Mormons looking for marchers in the SD Pride parade

As San Diego Pride quickly approaches — now less than a month away — there are many people and groups that are organizing their place among the over 200 contingents scheduled to march this year.

One of those groups is Mormons Building Bridges (MMB) an organization that says they are “dedicated to conveying love and acceptance to all those who identify as LGBTQI and those who identify as experiencing same-sex attraction or gender dysphoria.”

Organizers have put the word out for Mormons and ex-Mormons to join them in the parade on July 14.  

It should be noted that even though the Mormons may have relaxed a little bit toward LGBT people outside the church, they do still feel that any active member who pursues same-sex feelings, will have “disobeyed church teachings on morality and thus are subject to ecclesiastical discipline.” Further, some congregations follow a type of  “don’t ask don’t tell” philosophy to lower ranking members. 

However, MMS says it is not sponsored by the LDS and say they are not affiliated with any political party. Still some members of the church may have concerns about marching in the parade.

To that they refer to Elder D. Todd Christofferson, who said in a 2015 interview that there are many members of the church who have varying views on the LGBT community and that marching isn’t a problem unless there is a “deliberate and persistent effort…to pull people, if you will, out of the church or away from its teachings and doctrines.”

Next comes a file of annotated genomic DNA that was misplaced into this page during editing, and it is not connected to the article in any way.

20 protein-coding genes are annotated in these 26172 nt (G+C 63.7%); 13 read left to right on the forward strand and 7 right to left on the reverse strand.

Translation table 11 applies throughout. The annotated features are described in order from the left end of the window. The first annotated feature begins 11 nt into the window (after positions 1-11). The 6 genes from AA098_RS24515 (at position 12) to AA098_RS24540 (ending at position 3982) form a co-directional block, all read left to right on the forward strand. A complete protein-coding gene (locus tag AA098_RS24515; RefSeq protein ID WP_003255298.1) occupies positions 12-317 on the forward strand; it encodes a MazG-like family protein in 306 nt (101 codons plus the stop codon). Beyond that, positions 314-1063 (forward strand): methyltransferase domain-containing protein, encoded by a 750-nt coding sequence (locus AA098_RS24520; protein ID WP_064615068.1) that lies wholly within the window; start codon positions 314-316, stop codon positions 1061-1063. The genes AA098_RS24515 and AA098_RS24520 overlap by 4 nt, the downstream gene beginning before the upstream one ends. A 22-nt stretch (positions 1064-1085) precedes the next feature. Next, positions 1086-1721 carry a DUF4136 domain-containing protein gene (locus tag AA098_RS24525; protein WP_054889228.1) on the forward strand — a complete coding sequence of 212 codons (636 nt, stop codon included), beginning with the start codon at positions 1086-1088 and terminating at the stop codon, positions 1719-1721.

“Mormons Building Bridges march in pride parades because of their belief in the most basic doctrines and admonitions of Christ, to ‘love one another.’ Therefore marching in a pride parade does not constitute “trying to draw others away […] from [the church’s] teachings and doctrines.”

If you do wish to march with MMB, there are a few guidelines one must follow. Clothing should be your Sunday best they say; dresses or skirts for women, shirts, and ties for men. 

Also, any signage being used, “should be quotations from scriptures, LDS church hymns, or General Authorities. You can really make a powerful statement this way.”

Since the history of the church and the LGBT community has been mixed the MMB expect there may be questions by others outside the church as to the reason for their presence. 

“If you are willing to engage,” the organization advises potential participants on their website, “please do so by only listening and restating what you understand they have shared with you. If you do not feel comfortable engaging, you could consider a simple redirection: “I understand you feelings. Today is about love, giving you a hug and letting you know that you are my brother/sister.”

If you want to participate in the Mormons Building Bridges contingent click HERE

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